Vagharshapat, generally called Echmiadzin, after the religious compound in the center, is the spiritual capital of all Armenians. The Mother See of Holy Echmiadzin, the headquarters of the Armenian Apostolic Church, and where the Catholicos resides, houses a number of churches, museums, gardens, seminaries and the oldest cathedral in the world. Dating back over 1,700 years, the original cathedral was built over an even older, pagan fire-worshipping pit that is still preserved in a room underneath the altar. The precise location for the church, is said to be the spot where Jesus struck the ground with a gold hammer, and is where Echmiadzin gets its name – the descent (ech) of the only (mi) begotten (dzin) son of God.
It has undergone significant reconstruction throughout its existence, as can be admired by the varying stones and styles of its distinct portions, and is still busy with weddings, baptisms and church services. If you’re lucky, look out for a bride and groom saying their vows, to enjoy a true Armenian wedding experience! Other impressive rituals are Armenian Christmas on Jesus’ birth day, January 6th, Easter, and when the Catholicos blesses the grape harvest on the second Sunday of August.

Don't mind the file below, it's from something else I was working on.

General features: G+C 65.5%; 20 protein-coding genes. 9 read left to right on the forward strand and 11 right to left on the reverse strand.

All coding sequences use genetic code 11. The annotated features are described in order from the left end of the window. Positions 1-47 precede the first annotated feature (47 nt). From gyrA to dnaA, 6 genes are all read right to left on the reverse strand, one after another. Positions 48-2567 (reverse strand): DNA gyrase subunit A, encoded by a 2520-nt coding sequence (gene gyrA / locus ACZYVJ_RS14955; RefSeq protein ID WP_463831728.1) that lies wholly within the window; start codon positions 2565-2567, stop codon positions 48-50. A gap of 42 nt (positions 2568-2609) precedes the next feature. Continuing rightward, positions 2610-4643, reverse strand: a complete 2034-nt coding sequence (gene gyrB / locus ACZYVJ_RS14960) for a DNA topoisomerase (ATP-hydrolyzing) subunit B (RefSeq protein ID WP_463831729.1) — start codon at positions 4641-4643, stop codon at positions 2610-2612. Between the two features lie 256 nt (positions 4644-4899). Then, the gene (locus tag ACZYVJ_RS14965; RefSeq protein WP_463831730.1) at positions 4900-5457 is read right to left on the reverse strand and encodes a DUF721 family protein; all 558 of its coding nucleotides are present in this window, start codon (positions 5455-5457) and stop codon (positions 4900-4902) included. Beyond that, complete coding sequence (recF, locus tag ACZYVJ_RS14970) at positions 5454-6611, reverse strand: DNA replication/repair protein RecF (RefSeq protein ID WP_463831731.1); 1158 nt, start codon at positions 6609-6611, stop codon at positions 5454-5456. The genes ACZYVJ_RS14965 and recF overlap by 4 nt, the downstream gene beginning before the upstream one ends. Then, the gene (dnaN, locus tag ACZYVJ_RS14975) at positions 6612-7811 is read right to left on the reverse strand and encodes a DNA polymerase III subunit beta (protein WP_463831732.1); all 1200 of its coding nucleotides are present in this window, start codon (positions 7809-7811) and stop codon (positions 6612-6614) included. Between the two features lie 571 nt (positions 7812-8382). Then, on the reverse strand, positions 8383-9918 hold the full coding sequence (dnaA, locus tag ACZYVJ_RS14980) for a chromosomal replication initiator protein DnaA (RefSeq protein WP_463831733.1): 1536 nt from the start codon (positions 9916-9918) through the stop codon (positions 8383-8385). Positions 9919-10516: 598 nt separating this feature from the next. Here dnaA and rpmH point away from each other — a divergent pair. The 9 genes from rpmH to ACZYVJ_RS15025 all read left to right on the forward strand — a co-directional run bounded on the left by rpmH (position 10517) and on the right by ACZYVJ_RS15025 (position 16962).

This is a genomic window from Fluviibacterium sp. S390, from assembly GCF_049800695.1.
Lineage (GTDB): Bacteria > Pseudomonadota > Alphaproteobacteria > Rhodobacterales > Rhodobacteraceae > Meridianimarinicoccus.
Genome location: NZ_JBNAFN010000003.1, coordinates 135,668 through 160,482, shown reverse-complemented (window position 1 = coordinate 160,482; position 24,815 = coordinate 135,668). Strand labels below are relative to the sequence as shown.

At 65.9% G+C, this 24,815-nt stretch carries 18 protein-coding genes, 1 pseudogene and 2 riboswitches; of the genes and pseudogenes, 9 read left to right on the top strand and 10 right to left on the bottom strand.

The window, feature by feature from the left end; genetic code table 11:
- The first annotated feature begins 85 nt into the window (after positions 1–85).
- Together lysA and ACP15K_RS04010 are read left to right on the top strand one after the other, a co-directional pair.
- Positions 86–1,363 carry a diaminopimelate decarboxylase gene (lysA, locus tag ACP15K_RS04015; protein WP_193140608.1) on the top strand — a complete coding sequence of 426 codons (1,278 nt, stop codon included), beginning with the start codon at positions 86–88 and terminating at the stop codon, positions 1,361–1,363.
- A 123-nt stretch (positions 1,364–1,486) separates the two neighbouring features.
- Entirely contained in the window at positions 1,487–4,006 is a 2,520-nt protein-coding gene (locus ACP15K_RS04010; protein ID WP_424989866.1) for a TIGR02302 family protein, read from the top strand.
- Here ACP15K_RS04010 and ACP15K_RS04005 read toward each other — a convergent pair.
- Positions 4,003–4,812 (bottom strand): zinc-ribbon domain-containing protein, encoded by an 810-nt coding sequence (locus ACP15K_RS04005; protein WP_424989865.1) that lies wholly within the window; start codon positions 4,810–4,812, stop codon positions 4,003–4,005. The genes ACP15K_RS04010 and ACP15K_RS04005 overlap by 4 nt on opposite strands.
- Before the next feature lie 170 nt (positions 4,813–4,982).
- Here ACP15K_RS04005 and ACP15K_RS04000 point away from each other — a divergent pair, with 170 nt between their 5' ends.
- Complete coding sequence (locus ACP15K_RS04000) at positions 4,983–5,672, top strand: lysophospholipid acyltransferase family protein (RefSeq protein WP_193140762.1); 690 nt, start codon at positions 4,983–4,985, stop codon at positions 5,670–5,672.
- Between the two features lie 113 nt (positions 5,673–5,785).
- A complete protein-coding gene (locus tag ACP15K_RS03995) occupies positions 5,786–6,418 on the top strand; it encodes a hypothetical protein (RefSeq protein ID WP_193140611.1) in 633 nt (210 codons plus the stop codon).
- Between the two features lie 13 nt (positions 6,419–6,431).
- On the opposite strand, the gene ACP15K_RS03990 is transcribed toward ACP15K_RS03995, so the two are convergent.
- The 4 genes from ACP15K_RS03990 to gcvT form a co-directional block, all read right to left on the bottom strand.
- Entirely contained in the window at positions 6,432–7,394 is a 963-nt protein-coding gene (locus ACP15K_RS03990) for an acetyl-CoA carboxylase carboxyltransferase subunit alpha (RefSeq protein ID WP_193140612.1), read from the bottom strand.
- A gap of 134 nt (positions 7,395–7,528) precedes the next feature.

Surb Gayane and Surb Hripsime are other important churches in Echmiadzin, named after two of forty Christian virgins that fled to Armenia, and were killed by King Trdat for refusing to marry him. Once he adopted Christianity as his and his country’s religion, he had their remains found and they are currently preserved under the altars of the churches.
Walking between the Echmiadzin compound and the churches, especially in Armavir’s dry heat, can tire anyone out – so when you get hungry, just ask around for what is colloquially known as Kufte Street, and try out Echmiadzin’s delicious kufte! Made from pounded and ground beef, mixed with spices and onion, this kufte goes down great with some vodka or cognac, and is the perfect meal to keep you going.